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An archaeological treasure entrusted to AGS

The canvas of a sarcophagus from the necropolis of Sedeinga in Sudanese Nubia was returned to its native country, and will be exhibited in the collection of the National Museum of Khartoum. AGS Sudan handled all the logistics of the…

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Published Date: 10 August 2017


Digitization operation of canvas in Arkhênum workshops

The canvas of a sarcophagus from the necropolis of Sedeinga in Sudanese Nubia was returned to its native country, and will be exhibited in the collection of the National Museum of Khartoum. AGS Sudan handled all the logistics of the various transfers of this historical treasure between Sudan and France in order to restore it. The official handover of the precious fabric took place on April 2017, in the presence of His Excellency, Mr Bruno Aubert, French Ambassador in Sudan and Mr Adil Hamid, Sudanese Minister of State for Antiquities, Tourism and Wildlife.

Emotions were high during the ceremony as this vestige is also the symbol of an extraordinary collaboration between France and Sudan. The French Embassy in Khartoum helped to facilitate the transport of the artefact. It is also a brilliant and unprecedented tripartite partnership between AGS Sudan, Arkhênum, a subsidiary of the Mobilitas Group which digitised the canvas, and Mr Claude Rilly, Head of Research at the CNRS (French National Centre for Scientific Research), a specialist in the history of the Kingdom of Meroe.

The canvas of Sedeinga, a major discovery for historians.

Because many vestiges remain buried in Middle-Nubia, in Sudan, France has undertaken an archaeological mission for 40 years, 200 km to the south of Egypt. The Sedeinga region was ruled by monarchs from 650 BC to 35 AD, who are often referred to as “The Black Pharaohs”. At the time of its discovery, this painted canvas was composed of hundreds of small fragments. The reconstruction work, carried out in Toulouse, was truly spectacular and reveals to us a little more about the secrets of the pharaohs of Nubia. The assembled jigsaw puzzle is in the form of three panels of approximately 1.50 m, corresponding to the lid of the coffin and its two lateral sides.

Details of the canvas, “Scene of the weighing of the soul”

In light of the interest shown in this discovery, it seems clear that France has contributed to preserving a trace of this fabulous heritage which it has restored. While AGS Sudan Director, Thomas Rousseau was organising its perilous and final return to the national museum in Khartoum, the idea of scanning the fabric developed. Why not keep a digitised copy of the fabric that would be accessible to researchers around the world?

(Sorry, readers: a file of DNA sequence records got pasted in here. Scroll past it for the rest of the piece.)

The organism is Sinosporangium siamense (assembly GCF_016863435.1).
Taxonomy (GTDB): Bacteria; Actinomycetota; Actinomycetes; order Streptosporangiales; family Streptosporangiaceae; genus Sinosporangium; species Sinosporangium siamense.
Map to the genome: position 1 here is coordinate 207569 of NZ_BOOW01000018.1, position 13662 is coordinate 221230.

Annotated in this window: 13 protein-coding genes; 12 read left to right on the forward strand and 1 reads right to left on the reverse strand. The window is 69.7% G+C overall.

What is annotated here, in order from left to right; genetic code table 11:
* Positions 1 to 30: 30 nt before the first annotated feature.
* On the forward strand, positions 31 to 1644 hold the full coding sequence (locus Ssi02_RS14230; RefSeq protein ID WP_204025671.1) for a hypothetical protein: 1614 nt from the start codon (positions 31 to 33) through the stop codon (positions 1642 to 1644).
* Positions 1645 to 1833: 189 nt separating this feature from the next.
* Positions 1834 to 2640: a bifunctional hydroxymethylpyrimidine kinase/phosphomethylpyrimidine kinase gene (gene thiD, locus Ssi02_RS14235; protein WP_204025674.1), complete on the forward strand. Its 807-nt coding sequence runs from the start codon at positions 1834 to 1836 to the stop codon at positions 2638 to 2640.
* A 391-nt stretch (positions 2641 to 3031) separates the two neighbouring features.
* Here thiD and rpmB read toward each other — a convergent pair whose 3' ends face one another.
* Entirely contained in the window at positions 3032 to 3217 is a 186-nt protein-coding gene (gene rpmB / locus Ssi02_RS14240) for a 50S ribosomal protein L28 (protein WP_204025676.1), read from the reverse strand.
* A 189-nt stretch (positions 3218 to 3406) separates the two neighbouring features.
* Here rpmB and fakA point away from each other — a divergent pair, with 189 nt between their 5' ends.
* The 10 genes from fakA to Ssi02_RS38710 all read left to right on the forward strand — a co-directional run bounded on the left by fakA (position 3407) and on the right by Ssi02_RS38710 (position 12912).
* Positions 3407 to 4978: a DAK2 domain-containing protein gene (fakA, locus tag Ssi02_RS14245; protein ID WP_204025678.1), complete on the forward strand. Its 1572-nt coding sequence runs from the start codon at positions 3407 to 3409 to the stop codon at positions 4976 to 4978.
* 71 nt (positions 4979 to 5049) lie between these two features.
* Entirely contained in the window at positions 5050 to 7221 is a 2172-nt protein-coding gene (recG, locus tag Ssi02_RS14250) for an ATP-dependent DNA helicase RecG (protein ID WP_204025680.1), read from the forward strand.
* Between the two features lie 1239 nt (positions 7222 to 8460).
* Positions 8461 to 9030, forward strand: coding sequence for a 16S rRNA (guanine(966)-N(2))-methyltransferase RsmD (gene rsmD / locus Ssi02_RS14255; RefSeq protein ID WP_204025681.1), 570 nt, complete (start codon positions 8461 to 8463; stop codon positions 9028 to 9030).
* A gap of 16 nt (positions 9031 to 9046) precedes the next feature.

The epic of the digitisation of the canvas

The AGS Group, through its subsidiary Arkhênum, a specialist in heritage digitisation, is the only provider in France to have 2 000 scanners, state-of-the-art technology to make this incredible digitisation project possible. 

Scanning

This type of machine is capable of scanning a 130 x 180 cm document into a single file. This is how the fabric was digitised line by line with minimum exposure to obtain a very high resolution image without any alteration of the paint pigments. The transfer and manipulation of the canvas were extremely delicate operations. The team demonstrated exceptional know-how and professionalism, testifying to the coordination of the different skills and the excellence of the services offered by the AGS Group.

 

 

Since its restoration about four years ago, the canvas of the sarcophagus had not been extracted from its packaging in anticipation of its return to Sudan, and Claude Rilly was not very enthusiastic about unwrapping it. Through its activity, Arkhênum handles unique patrimonial collections every day. In a single scan and a few seconds of recording, a very high resolution image was saved.

As soon as the operation was over, the AGS packers were already wrapping the work to prepare it for its journey to its native land. 

Finally out of obscurity, France preserves a digital trace of an invaluable historical treasure.

Digitisation

Archaeologists, researchers and students will be able to observe in detail the hieroglyphs and symbols painted on the canvas via a simple computer screen or a tablet without having to go to Khartoum where the original is now exhibited to the delight of the Sudanese people. The National Museum of Sudan now has an exceptional and unique piece.

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